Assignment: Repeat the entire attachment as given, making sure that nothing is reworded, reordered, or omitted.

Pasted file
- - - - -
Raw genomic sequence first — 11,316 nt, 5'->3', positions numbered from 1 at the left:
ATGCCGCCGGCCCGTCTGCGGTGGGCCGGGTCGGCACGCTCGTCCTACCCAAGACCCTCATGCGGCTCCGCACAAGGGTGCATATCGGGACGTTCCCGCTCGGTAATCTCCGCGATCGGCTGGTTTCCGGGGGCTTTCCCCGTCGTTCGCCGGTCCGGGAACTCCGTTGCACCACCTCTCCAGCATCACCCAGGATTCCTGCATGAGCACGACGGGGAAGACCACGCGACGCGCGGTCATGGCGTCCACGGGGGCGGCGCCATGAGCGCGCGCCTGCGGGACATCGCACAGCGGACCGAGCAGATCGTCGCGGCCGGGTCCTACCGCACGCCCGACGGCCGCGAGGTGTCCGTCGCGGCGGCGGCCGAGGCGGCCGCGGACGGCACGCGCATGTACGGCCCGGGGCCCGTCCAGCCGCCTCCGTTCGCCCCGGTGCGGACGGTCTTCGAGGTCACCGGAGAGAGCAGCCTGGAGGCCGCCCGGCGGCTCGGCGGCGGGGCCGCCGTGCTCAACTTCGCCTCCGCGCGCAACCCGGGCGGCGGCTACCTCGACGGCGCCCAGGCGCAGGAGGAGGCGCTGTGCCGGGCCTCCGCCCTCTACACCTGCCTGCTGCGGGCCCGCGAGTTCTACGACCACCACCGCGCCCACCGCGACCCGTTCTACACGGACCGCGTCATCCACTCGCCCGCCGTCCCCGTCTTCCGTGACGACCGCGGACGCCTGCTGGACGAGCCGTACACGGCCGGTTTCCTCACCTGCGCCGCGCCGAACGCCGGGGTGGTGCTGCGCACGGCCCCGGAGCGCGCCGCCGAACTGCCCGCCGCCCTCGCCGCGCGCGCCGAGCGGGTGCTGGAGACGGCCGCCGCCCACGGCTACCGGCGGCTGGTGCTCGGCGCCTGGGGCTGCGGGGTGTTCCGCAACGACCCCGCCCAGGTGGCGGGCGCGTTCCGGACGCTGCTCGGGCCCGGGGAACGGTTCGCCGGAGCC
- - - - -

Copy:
Raw genomic sequence first — 11,316 nt, 5'->3', positions numbered from 1 at the left:
ATGCCGCCGGCCCGTCTGCGGTGGGCCGGGTCGGCACGCTCGTCCTACCCAAGACCCTCATGCGGCTCCGCACAAGGGTGCATATCGGGACGTTCCCGCTCGGTAATCTCCGCGATCGGCTGGTTTCCGGGGGCTTTCCCCGTCGTTCGCCGGTCCGGGAACTCCGTTGCACCACCTCTCCAGCATCACCCAGGATTCCTGCATGAGCACGACGGGGAAGACCACGCGACGCGCGGTCATGGCGTCCACGGGGGCGGCGCCATGAGCGCGCGCCTGCGGGACATCGCACAGCGGACCGAGCAGATCGTCGCGGCCGGGTCCTACCGCACGCCCGACGGCCGCGAGGTGTCCGTCGCGGCGGCGGCCGAGGCGGCCGCGGACGGCACGCGCATGTACGGCCCGGGGCCCGTCCAGCCGCCTCCGTTCGCCCCGGTGCGGACGGTCTTCGAGGTCACCGGAGAGAGCAGCCTGGAGGCCGCCCGGCGGCTCGGCGGCGGGGCCGCCGTGCTCAACTTCGCCTCCGCGCGCAACCCGGGCGGCGGCTACCTCGACGGCGCCCAGGCGCAGGAGGAGGCGCTGTGCCGGGCCTCCGCCCTCTACACCTGCCTGCTGCGGGCCCGCGAGTTCTACGACCACCACCGCGCCCACCGCGACCCGTTCTACACGGACCGCGTCATCCACTCGCCCGCCGTCCCCGTCTTCCGTGACGACCGCGGACGCCTGCTGGACGAGCCGTACACGGCCGGTTTCCTCACCTGCGCCGCGCCGAACGCCGGGGTGGTGCTGCGCACGGCCCCGGAGCGCGCCGCCGAACTGCCCGCCGCCCTCGCCGCGCGCGCCGAGCGGGTGCTGGAGACGGCCGCCGCCCACGGCTACCGGCGGCTGGTGCTCGGCGCCTGGGGCTGCGGGGTGTTCCGCAACGACCCCGCCCAGGTGGCGGGCGCGTTCCGGACGCTGCTCGGGCCCGGGGAACGGTTCGCCGGAGCC